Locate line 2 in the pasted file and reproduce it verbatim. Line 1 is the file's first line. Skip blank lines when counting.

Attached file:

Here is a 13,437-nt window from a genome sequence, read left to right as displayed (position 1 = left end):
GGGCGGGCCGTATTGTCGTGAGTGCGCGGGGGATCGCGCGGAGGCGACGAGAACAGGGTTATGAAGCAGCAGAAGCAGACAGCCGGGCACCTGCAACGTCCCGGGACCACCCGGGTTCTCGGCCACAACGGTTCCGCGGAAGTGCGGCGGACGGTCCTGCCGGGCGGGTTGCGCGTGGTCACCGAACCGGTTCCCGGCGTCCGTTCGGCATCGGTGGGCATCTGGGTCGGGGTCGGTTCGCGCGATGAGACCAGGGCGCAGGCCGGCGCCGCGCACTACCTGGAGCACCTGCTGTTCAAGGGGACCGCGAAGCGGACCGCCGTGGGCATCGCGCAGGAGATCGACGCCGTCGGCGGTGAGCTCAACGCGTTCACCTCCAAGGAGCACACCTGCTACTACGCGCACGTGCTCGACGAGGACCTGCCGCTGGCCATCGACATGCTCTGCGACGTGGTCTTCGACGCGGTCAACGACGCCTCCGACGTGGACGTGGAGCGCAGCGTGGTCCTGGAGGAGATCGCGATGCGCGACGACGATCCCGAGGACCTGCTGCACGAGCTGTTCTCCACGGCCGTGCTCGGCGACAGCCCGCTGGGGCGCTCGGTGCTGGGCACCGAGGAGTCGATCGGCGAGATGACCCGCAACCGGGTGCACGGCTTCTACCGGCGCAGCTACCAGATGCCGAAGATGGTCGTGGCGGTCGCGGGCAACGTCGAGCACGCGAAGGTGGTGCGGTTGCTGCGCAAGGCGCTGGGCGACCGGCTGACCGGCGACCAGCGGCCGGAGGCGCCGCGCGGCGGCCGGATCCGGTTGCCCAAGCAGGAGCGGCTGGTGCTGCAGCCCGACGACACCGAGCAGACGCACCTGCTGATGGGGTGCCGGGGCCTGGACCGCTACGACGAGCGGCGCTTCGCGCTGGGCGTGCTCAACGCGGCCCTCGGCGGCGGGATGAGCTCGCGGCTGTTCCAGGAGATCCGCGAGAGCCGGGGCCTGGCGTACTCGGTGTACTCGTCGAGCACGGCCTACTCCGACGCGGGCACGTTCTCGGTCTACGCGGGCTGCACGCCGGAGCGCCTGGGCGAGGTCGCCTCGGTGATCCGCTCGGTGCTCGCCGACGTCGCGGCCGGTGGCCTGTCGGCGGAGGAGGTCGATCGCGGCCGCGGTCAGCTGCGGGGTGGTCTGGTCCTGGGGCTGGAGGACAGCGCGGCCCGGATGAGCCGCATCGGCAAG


GGGCGGGCCGTATTGTCGTGAGTGCGCGGGGGATCGCGCGGAGGCGACGAGAACAGGGTTATGAAGCAGCAGAAGCAGACAGCCGGGCACCTGCAACGTCCCGGGACCACCCGGGTTCTCGGCCACAACGGTTCCGCGGAAGTGCGGCGGACGGTCCTGCCGGGCGGGTTGCGCGTGGTCACCGAACCGGTTCCCGGCGTCCGTTCGGCATCGGTGGGCATCTGGGTCGGGGTCGGTTCGCGCGATGAGACCAGGGCGCAGGCCGGCGCCGCGCACTACCTGGAGCACCTGCTGTTCAAGGGGACCGCGAAGCGGACCGCCGTGGGCATCGCGCAGGAGATCGACGCCGTCGGCGGTGAGCTCAACGCGTTCACCTCCAAGGAGCACACCTGCTACTACGCGCACGTGCTCGACGAGGACCTGCCGCTGGCCATCGACATGCTCTGCGACGTGGTCTTCGACGCGGTCAACGACGCCTCCGACGTGGACGTGGAGCGCAGCGTGGTCCTGGAGGAGATCGCGATGCGCGACGACGATCCCGAGGACCTGCTGCACGAGCTGTTCTCCACGGCCGTGCTCGGCGACAGCCCGCTGGGGCGCTCGGTGCTGGGCACCGAGGAGTCGATCGGCGAGATGACCCGCAACCGGGTGCACGGCTTCTACCGGCGCAGCTACCAGATGCCGAAGATGGTCGTGGCGGTCGCGGGCAACGTCGAGCACGCGAAGGTGGTGCGGTTGCTGCGCAAGGCGCTGGGCGACCGGCTGACCGGCGACCAGCGGCCGGAGGCGCCGCGCGGCGGCCGGATCCGGTTGCCCAAGCAGGAGCGGCTGGTGCTGCAGCCCGACGACACCGAGCAGACGCACCTGCTGATGGGGTGCCGGGGCCTGGACCGCTACGACGAGCGGCGCTTCGCGCTGGGCGTGCTCAACGCGGCCCTCGGCGGCGGGATGAGCTCGCGGCTGTTCCAGGAGATCCGCGAGAGCCGGGGCCTGGCGTACTCGGTGTACTCGTCGAGCACGGCCTACTCCGACGCGGGCACGTTCTCGGTCTACGCGGGCTGCACGCCGGAGCGCCTGGGCGAGGTCGCCTCGGTGATCCGCTCGGTGCTCGCCGACGTCGCGGCCGGTGGCCTGTCGGCGGAGGAGGTCGATCGCGGCCGCGGTCAGCTGCGGGGTGGTCTGGTCCTGGGGCTGGAGGACAGCGCGGCCCGGATGAGCCGCATCGGCAAG